This is how teacher misconduct is investigated in KY and the consequences educators can face

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A Herald-Leader review of 194 teachers whose teaching license was voluntarily surrendered, suspended or revoked by the Kentucky Educational Professional Standards Board from 2016 to 2021 shows the vast majority — 61% — trace back to sexual misconduct.

The Kentucky Education Professional Standards Board (EPSB) investigates certified educator misconduct.

Private school teachers can be certified teachers but not all private school teachers are certified, according to Kentucky Department of Education (KDE) officials.

There are more than 42,000 certified teachers in Kentucky.

Here’s what residents need to know about how these investigations work.

How does a misconduct investigation start?

School districts first investigate the alleged misconduct. If that internal investigation reveals that an educator may have engaged in misconduct while employed in the school district, that might reasonably be expected to warrant consideration for action against the certificate under state law.

The superintendent is then required to send the case information to the EPSB. This duty exists regardless of district discipline.

Once the EPSB receives the complaint, the Commissioner of the KDE, or a designee, and staff will review all complaints to determine whether the complaint contains sufficient credible evidence that a violation of state law may have occurred. If the complaint contains credible evidence, staff then present the case to the EPSB.

The EPSB can conduct its own investigation by voting to send a case to an attorney for a review and investigation.

What must happen before disciplinary action is taken?

In order for the EPSB to take disciplinary action against a certified educator for criminal conviction, there must be a conviction.

Therefore, criminal cases are monitored as they proceed through the judicial process to determine when an educator is actually convicted or pleads guilty.

State law gives the EPSB the authority to take action against an educator’s certificate when they have been convicted of violating these certain statutes; however, if criminal charges are not filed, the EPSB still has the authority to take action against the educator’s certificate based on the underlying sexual misconduct.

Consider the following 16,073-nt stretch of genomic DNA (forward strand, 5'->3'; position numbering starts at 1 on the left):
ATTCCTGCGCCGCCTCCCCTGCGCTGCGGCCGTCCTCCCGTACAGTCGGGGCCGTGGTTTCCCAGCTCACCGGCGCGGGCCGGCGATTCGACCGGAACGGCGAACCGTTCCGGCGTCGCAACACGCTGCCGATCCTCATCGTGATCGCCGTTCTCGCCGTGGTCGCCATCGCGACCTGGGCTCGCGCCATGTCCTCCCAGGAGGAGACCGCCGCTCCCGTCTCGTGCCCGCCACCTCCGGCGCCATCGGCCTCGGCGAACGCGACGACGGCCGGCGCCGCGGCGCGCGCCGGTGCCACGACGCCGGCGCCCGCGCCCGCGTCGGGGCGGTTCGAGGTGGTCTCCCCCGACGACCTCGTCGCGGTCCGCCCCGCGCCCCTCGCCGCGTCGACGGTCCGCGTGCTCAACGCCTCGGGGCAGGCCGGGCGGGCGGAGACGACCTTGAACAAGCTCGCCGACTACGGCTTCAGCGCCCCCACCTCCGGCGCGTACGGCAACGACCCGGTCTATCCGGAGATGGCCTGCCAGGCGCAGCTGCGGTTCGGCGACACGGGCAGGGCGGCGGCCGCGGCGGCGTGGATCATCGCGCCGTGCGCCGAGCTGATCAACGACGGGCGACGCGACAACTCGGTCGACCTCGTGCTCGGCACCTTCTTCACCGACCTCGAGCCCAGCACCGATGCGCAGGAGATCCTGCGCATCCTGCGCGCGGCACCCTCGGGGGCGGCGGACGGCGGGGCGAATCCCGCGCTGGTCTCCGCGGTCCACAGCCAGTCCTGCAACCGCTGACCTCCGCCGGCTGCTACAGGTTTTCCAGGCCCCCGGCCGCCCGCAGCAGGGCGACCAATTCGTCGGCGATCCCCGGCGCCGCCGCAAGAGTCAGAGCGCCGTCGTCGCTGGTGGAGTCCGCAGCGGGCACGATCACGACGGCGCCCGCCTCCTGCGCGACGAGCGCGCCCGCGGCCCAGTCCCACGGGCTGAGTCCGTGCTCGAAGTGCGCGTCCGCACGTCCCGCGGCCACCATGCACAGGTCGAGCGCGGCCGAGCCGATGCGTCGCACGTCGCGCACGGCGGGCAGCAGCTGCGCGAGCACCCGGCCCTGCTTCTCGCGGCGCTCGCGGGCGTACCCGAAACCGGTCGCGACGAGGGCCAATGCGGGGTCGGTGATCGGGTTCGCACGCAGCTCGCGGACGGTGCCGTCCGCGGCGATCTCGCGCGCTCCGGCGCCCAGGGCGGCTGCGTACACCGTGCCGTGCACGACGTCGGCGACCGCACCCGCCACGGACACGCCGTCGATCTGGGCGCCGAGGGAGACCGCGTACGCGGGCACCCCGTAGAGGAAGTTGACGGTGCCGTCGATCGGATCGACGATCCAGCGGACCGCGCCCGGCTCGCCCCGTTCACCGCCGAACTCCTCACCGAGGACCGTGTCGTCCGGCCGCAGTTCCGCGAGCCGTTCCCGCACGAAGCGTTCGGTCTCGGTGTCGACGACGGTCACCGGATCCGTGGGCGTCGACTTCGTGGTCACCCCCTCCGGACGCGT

How quickly does the EPSB act on criminally convicted educators’ licenses?

This is dependent upon when the EPSB learns of the criminal conviction. While the agency monitors those matters, it is not a party to the criminal case. It doesn’t get automatic notice of action in the pending criminal matter.

The EPSB requests that prosecutors provide updates regarding the status of criminal matters involving certified educators. The staff promptly requests a certified copy of the criminal court record upon notification of sentencing in order to move the EPSB case forward.

The EPSB typically holds cases in a pending status when there are underlying pending criminal matters, as long as the educator is not in the classroom. In instances where the educator has not been removed from the classroom, the EPSB may take action pursuant to state law prior to a criminal conviction.

School district investigations are handled at the local level and the EPSB is not involved in those investigations. The EPSB may receive information from the school district’s findings during the course of an EPSB investigation.

Regardless of age, the EPSB views sexual contact between a teacher and student as inappropriate and actionable, said Kentucky Department of Education General Counsel Todd Allen.

The EPSB takes allegations of sexual contact with a minor seriously to ensure students are not exposed to harm, while balancing the due process rights of accused educators, Allen said.